How to Track Newsletter Readers

How to Track Newsletter Readers

By Ann O'Brien | May 1, 2021

Just because your newsletter readers aren’t reading your content online doesn’t mean you can’t track who’s reading and following up as a result. In fact, with the right methods, much of your tracking can take place online. Or not—as you’ll see below, it’s completely up to you!

As you read on, keep in mind that these methods are not a reflection of your total readers. Remember that at any given time, only 4% of consumers require your services; it’s unrealistic to expect to see 50-100% of your newsletter readerss following up with you each month. Instead, use the methods below as a point of comparison with your other marketing strategies or as a way to confirm that your newsletter is indeed being read. In turn, for the readers who are ready to make an appointment, these tracking methods are an ideal way to “seal the deal”.

Include Exclusive Codes for Newsletter Readers

One very simple way to track readership is to provide a gift or discount code that stays exclusive to your newsletter, just as you might already be doing with digital ads and other marketing methods. If you’ve never incorporated codes, your POS should be able to track their frequency and even compare these codes with tracking methods you’re using on social media and Google AdWords. Talk to your web developer about including a special code section with your website if you don’t already have one.

There are several simple ways to track your readership code:

  • If you have an online appointment setting feature, ask readers to mention the code in the comments section (or ask your web developer to create a special section for codes).
  • If you have a “Contact Us” form on your website that asks visitors to provide their email and phone number for a call back, encourage newsletter readers to include their code in the comments box.
  • Ask your readers to simply mention the code when they call to make an appointment. To make sure they don’t forget, have your team ask clients and prospects at the time of appointment if they read your newsletter. If they do, chances are, they’ll remember there’s a code. Tip: Don’t be a stickler for the exact code. After all, if they acknowledge reading your newsletter and recall seeing “something about a code”, you’ve got your answer.

Coupons

If you aren’t into using codes and prefer to collect something more tangible, including a coupon in your newsletter is yet another easy way to inquire just how much business you’re getting from it. The key here of course is to keep the coupon exclusive to your newsletter readers. However you decide to track these coupons is up to you. Just remember that many people are no longer in the habit of cutting coupons. As a result, you may get clients and prospects who remember seeing your coupon but forgot to bring it with them. Assuming you give them the benefit of the doubt (which we highly recommend), you may want to incorporate an alternative tracking method or have a back-up plan, even if it means keeping extra paper copies of your coupon on hand for this specific purpose.

Give Other Newsletter Incentives

Not every business has a website is that’s set up for tracking codes, but that doesn’t mean you can’t offer other incentives to track just how many clients are carefully reading your newsletter. You might include a simple “Mention this newsletter and receive __________________ during your next visit” in large bold font along the bottom or top of your newsletter. Just make sure your team has a way to keep track of these mentions. If you require clients to sign-in when they visit, add an extra column to your sign-in sheet that asks whether they read your newsletter.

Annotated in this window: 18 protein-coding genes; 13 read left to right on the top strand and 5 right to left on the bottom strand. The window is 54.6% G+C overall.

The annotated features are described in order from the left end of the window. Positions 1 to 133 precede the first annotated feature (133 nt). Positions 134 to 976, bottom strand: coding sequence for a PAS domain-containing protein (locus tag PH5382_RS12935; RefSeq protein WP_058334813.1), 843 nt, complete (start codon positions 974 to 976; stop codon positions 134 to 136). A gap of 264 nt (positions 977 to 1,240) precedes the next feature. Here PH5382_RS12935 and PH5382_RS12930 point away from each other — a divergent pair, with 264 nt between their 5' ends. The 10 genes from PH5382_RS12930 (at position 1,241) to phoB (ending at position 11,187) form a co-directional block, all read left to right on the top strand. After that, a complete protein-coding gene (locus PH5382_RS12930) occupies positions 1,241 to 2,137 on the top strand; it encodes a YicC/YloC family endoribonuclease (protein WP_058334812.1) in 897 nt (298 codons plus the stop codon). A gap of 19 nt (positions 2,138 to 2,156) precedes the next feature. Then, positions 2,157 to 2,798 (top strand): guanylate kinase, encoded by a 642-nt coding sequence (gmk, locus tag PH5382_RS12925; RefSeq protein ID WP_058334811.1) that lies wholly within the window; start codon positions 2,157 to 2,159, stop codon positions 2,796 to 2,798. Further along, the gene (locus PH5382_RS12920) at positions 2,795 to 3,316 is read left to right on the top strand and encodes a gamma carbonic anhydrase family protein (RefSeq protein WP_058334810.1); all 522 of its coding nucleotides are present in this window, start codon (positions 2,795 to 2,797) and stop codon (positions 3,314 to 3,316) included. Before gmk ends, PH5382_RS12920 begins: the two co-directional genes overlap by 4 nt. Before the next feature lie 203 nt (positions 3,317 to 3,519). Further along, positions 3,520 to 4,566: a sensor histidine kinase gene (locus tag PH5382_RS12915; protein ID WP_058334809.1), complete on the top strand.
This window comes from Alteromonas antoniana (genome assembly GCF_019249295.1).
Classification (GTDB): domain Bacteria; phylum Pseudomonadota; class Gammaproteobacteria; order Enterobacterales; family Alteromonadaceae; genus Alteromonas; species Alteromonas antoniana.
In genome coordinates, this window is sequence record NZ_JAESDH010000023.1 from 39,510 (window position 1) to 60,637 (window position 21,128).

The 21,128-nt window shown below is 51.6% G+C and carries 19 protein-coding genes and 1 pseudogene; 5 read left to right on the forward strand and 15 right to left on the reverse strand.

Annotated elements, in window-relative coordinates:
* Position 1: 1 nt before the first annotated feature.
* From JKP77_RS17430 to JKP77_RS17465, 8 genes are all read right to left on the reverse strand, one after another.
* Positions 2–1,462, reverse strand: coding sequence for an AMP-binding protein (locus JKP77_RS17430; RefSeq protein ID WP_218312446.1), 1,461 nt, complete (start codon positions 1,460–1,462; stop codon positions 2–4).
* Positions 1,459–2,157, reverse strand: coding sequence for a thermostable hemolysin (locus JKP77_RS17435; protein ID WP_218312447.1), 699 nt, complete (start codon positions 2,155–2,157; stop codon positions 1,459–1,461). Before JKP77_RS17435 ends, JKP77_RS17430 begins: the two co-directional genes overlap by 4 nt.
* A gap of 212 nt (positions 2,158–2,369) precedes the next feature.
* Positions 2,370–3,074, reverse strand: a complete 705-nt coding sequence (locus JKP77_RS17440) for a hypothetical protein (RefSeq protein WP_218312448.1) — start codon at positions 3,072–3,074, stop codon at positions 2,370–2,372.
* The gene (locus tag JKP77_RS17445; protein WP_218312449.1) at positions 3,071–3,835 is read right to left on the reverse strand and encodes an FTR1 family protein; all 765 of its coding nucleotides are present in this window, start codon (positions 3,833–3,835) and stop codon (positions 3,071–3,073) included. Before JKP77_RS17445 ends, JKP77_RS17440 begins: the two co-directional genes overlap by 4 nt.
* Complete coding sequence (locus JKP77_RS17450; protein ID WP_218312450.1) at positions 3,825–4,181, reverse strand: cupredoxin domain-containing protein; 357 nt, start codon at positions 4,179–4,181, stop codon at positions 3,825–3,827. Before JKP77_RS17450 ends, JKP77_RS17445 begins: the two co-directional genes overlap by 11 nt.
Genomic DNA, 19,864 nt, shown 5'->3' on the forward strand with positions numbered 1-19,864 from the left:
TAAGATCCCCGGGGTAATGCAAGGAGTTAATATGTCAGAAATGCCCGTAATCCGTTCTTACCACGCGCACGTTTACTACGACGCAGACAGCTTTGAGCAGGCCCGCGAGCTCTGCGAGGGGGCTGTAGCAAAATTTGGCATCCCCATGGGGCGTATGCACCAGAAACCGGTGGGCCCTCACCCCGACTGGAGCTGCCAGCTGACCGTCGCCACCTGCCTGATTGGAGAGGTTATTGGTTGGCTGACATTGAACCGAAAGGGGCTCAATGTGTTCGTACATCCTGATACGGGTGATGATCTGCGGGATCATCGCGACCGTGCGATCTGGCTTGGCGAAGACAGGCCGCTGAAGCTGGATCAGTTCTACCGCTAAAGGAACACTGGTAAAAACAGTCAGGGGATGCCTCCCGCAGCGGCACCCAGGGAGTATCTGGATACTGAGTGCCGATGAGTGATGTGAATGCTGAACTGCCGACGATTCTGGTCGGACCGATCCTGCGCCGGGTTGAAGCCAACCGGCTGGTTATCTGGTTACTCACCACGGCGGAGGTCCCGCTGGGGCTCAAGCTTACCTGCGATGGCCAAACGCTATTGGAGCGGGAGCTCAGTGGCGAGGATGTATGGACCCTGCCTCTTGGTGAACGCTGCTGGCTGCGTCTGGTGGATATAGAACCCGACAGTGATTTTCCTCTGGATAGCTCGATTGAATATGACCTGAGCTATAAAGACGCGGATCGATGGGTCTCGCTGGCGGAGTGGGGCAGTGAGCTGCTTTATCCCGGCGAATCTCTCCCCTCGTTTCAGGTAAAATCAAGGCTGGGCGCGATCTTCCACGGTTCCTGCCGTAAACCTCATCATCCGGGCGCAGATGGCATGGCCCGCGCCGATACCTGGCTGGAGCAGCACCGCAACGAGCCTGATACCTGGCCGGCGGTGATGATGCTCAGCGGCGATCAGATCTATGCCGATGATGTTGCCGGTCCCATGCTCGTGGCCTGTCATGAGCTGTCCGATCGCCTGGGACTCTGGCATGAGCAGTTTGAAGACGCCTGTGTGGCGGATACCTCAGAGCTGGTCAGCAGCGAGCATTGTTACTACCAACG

Include Your Newsletter in Your Referral Options

You probably have at least one way of asking new clients and prospects how they heard about you, whether you have employees ask them outright during the time of service or you have a pop-up feature on your website or a follow-up email survey. Be sure to include “Printed Newsletter” in your list of “How Did You Hear About Us?” options. You can even include a newsletter question in your survey, such as “Do You Read Our Monthly Newsletter?”

Include a Unique URL for Newsletter Readers

If you’re mentioning a service in your newsletter, consider creating a unique landing page that’s exclusive to newsletter readers so you can track the number of visits. Remember that because the format is print and your readers will have to directly type in the URL, keep it fairly simple and stick to phrases rather than complicated characters and numbers. Keep in mind that your readers might be tempted to just type in your main URL, where they may see a slider or link that takes them to the main URL, rather than the newsletter URL. For that reason, be sure to offer them a special incentive to visit the URL that you’ve specifically designated for them.

Don’t Discount Your Social Media and Blog Followers as “Newsletter” Readers

If you’re using your newsletter content on your blog and social media pages, don’t forget to track readers for the blogs and posts that used your newsletter content; in fact, you might notice a significant spike in blog readership for the blogs that specifically pull from your newsletter. If you share your blog on social media, those readers will simply click on the link to your blog and will already be configured in your number of views. If you aren’t tracking your blog readership, you should be—just add your blog URL to your Google Analytics and start watching for trends.

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